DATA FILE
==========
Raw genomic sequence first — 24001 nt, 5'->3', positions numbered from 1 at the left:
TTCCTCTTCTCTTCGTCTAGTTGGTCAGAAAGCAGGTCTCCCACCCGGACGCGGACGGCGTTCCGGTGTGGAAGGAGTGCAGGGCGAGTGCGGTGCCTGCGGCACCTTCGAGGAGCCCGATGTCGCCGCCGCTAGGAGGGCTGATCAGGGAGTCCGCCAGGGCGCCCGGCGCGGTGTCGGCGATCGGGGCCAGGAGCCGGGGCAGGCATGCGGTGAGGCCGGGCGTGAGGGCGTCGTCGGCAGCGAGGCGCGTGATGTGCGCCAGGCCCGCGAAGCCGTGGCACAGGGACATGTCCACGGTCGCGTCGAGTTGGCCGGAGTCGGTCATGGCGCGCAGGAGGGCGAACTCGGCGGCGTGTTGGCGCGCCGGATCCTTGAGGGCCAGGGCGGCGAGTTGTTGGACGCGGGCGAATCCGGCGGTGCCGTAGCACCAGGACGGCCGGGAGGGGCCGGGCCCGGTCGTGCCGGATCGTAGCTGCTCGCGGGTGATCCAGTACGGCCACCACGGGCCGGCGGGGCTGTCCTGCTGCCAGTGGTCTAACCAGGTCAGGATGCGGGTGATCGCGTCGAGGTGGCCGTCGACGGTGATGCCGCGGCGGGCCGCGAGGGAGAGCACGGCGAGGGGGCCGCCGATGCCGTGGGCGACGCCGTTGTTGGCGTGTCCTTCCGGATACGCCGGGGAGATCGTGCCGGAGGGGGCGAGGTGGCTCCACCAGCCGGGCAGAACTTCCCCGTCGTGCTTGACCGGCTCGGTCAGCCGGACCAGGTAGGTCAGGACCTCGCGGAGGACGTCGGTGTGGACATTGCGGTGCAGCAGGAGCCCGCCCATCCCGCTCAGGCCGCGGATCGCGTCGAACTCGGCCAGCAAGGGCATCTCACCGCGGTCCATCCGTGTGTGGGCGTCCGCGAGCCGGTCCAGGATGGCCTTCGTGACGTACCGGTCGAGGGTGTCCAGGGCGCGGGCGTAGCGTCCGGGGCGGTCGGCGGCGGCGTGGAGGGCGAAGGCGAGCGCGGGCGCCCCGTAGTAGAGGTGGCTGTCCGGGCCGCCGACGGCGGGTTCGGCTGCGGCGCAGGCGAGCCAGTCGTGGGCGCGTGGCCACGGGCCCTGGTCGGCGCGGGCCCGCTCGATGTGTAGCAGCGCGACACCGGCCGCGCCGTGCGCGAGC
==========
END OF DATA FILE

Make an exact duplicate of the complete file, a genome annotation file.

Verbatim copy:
Raw genomic sequence first — 24001 nt, 5'->3', positions numbered from 1 at the left:
TTCCTCTTCTCTTCGTCTAGTTGGTCAGAAAGCAGGTCTCCCACCCGGACGCGGACGGCGTTCCGGTGTGGAAGGAGTGCAGGGCGAGTGCGGTGCCTGCGGCACCTTCGAGGAGCCCGATGTCGCCGCCGCTAGGAGGGCTGATCAGGGAGTCCGCCAGGGCGCCCGGCGCGGTGTCGGCGATCGGGGCCAGGAGCCGGGGCAGGCATGCGGTGAGGCCGGGCGTGAGGGCGTCGTCGGCAGCGAGGCGCGTGATGTGCGCCAGGCCCGCGAAGCCGTGGCACAGGGACATGTCCACGGTCGCGTCGAGTTGGCCGGAGTCGGTCATGGCGCGCAGGAGGGCGAACTCGGCGGCGTGTTGGCGCGCCGGATCCTTGAGGGCCAGGGCGGCGAGTTGTTGGACGCGGGCGAATCCGGCGGTGCCGTAGCACCAGGACGGCCGGGAGGGGCCGGGCCCGGTCGTGCCGGATCGTAGCTGCTCGCGGGTGATCCAGTACGGCCACCACGGGCCGGCGGGGCTGTCCTGCTGCCAGTGGTCTAACCAGGTCAGGATGCGGGTGATCGCGTCGAGGTGGCCGTCGACGGTGATGCCGCGGCGGGCCGCGAGGGAGAGCACGGCGAGGGGGCCGCCGATGCCGTGGGCGACGCCGTTGTTGGCGTGTCCTTCCGGATACGCCGGGGAGATCGTGCCGGAGGGGGCGAGGTGGCTCCACCAGCCGGGCAGAACTTCCCCGTCGTGCTTGACCGGCTCGGTCAGCCGGACCAGGTAGGTCAGGACCTCGCGGAGGACGTCGGTGTGGACATTGCGGTGCAGCAGGAGCCCGCCCATCCCGCTCAGGCCGCGGATCGCGTCGAACTCGGCCAGCAAGGGCATCTCACCGCGGTCCATCCGTGTGTGGGCGTCCGCGAGCCGGTCCAGGATGGCCTTCGTGACGTACCGGTCGAGGGTGTCCAGGGCGCGGGCGTAGCGTCCGGGGCGGTCGGCGGCGGCGTGGAGGGCGAAGGCGAGCGCGGGCGCCCCGTAGTAGAGGTGGCTGTCCGGGCCGCCGACGGCGGGTTCGGCTGCGGCGCAGGCGAGCCAGTCGTGGGCGCGTGGCCACGGGCCCTGGTCGGCGCGGGCCCGCTCGATGTGTAGCAGCGCGACACCGGCCGCGCCGTGCGCGAGC